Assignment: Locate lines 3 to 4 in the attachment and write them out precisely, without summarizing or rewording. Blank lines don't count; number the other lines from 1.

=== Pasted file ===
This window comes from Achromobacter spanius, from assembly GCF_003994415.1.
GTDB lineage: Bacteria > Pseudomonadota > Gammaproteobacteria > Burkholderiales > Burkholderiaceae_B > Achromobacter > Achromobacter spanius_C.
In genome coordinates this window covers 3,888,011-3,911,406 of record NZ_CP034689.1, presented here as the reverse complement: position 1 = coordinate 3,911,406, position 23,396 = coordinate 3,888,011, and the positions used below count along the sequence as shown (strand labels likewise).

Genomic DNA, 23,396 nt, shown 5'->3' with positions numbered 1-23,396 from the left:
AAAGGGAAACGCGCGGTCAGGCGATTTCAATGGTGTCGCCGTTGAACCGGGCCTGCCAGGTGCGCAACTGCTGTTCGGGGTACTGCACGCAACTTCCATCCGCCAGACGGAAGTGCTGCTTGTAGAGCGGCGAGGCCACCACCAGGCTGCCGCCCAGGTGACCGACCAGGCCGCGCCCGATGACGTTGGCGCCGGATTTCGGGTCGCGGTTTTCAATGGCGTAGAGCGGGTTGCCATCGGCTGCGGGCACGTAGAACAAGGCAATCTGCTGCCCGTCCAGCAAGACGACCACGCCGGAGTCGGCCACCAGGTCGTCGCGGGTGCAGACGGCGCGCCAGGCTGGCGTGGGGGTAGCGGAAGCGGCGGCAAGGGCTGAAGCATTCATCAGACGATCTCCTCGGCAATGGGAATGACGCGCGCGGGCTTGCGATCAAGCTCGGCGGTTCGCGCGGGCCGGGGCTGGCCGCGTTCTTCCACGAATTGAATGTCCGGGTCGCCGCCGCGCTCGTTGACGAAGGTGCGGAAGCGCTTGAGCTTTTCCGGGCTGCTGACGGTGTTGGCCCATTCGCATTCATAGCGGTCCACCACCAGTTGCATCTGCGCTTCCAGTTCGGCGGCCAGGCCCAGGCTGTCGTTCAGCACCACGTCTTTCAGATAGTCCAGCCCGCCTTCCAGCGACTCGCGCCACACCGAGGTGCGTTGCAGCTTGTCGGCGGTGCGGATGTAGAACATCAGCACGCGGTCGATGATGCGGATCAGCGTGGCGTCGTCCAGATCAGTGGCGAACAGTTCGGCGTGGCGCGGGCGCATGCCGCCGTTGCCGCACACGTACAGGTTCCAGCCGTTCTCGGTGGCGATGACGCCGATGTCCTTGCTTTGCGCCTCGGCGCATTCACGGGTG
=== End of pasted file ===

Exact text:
In genome coordinates this window covers 3,888,011-3,911,406 of record NZ_CP034689.1, presented here as the reverse complement: position 1 = coordinate 3,911,406, position 23,396 = coordinate 3,888,011, and the positions used below count along the sequence as shown (strand labels likewise).

Genomic DNA, 23,396 nt, shown 5'->3' with positions numbered 1-23,396 from the left: